Obama Administration Granted Last-Minute Appeal to Halt Unrestricted Morning-After Pill Sale

The Obama administration was granted its last-minute appeal on Monday to delay the sale of Plan B morning-after pills to girls of any age without a prescription.

The New York Times reported that the Plan B One-Step morning-after contraceptive pill will not be sold to girls of all ages, at least until the end of May, after a federal appeals court in Manhattan temporarily granted the Obama administration's request.

Federal judge Edward Korman had ruled last month against the Health and Human Services Department, in favor of making the pill available to all girls without a prescription. Last week, Korman denied the Justice Department's request to suspend his ruling while it appeals.

The Justice Department filed its appeal Monday with the 2nd U.S. Circuit Court of Appeals in New York to stay Korman's ruling. Granting the Obama administration's request, the appeals court said that it will hear arguments from both sides before it implements the order.

Korman has accused Secretary of Health and Human Services Kathleen Sebelius of playing politics in her efforts to block the unrestricted sale of morning-after pills. In a 17-page opinion denying a temporary halt to his order, Korman stated: "In my view, the defendants' appeal is frivolous and taken for the purposes of delay."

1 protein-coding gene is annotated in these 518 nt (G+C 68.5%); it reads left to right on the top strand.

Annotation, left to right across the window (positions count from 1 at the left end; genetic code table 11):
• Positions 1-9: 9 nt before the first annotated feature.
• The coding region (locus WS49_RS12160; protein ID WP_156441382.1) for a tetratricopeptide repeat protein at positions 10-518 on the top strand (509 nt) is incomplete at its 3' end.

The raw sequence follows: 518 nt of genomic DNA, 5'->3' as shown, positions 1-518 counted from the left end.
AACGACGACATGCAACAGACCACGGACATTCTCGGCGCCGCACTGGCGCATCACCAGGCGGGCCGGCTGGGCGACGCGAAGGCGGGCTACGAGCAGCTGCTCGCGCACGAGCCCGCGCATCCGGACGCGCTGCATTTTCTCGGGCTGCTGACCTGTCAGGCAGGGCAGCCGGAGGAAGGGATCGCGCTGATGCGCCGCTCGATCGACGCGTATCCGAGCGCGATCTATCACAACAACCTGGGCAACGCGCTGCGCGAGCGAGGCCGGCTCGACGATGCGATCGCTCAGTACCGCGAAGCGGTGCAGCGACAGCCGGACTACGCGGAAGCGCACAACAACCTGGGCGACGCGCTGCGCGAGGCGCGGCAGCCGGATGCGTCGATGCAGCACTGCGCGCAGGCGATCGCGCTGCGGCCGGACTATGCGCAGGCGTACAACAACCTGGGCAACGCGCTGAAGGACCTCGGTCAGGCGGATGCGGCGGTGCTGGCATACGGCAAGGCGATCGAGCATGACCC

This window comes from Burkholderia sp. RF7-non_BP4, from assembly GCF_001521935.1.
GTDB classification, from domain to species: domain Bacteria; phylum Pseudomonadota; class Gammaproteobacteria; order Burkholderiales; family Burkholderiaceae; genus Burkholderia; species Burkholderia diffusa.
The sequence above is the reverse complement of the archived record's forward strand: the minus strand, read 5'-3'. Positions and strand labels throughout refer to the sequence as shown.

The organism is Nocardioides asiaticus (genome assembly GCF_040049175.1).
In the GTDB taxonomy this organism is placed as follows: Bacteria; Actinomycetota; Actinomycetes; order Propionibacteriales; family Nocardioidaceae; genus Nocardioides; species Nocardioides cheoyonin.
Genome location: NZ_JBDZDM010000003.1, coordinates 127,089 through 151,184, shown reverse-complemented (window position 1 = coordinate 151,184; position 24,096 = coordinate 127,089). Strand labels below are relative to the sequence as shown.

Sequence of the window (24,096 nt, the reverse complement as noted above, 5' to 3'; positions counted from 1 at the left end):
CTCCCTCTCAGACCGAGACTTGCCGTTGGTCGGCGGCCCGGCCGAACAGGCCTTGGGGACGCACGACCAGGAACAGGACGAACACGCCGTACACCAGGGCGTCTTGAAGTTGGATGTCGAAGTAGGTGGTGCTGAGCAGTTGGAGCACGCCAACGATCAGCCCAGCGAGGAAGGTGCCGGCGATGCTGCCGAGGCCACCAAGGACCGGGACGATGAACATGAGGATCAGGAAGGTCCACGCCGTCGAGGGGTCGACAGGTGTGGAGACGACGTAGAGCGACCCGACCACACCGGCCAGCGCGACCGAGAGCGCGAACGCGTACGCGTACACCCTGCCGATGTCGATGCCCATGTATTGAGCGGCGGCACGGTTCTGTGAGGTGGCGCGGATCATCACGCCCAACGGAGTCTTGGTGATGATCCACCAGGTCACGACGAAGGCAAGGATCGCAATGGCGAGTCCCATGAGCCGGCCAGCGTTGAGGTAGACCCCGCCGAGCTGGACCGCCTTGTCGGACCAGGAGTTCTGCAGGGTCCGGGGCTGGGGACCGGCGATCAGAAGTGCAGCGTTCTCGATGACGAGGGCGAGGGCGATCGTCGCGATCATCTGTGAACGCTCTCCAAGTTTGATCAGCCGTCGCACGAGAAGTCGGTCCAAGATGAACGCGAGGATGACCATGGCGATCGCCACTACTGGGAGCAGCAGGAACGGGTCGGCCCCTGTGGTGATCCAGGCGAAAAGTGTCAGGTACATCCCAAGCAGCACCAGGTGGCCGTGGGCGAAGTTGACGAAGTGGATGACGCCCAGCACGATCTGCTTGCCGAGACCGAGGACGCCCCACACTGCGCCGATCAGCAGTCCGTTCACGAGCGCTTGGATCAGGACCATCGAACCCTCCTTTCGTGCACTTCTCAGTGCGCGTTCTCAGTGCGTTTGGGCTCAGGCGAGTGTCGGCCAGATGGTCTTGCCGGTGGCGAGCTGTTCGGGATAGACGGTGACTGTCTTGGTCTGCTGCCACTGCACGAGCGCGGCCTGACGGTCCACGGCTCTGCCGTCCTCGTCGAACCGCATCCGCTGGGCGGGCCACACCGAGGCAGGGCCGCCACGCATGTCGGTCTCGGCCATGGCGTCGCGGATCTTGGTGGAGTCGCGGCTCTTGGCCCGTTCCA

Groups that have urged Korman to lift the age-restriction ban, such as the Center for Reproductive Rights, argued that unrestricted access to the Plan B pill can stop many unwanted pregnancies.

"In a country where nearly half of all pregnancies are unintended, there is a tremendous public interest in expanding access to safe and effective birth control methods, including emergency contraception, to as many women as possible," said Nancy Northup, president and CEO of the Center for Reproductive Rights.

"Judge Korman's sound ruling simply orders the government to do what the experts at FDA have been trying to do for years: to put politics aside and let science guide us to a policy that makes emergency contraception readily accessible to all women when they need it most urgently."

Government attorneys, however, have warned that "substantial market confusion" could be created if Korman's ruling is not halted while the Obama administration continues its appeal. They said that the district court "plainly overstepped its authority" and expressed hopes that they will win the overall appeal.

Pro-life groups, meanwhile, have blasted wider and easier access to the morning-after pill, which they consider an abortifacient.

Deirdre McQuade, spokesperson for the Secretariat of Pro-Life Activities of the U.S. Conference of Catholic Bishops, said of the pill, "Many studies have shown that wider access to so-called 'emergency contraception' reduces neither pregnancy nor abortion rates, but can contribute to higher rates of sexually transmitted disease, especially among young people. No public health consideration justifies the unsupervised sale of such drugs to young teens."

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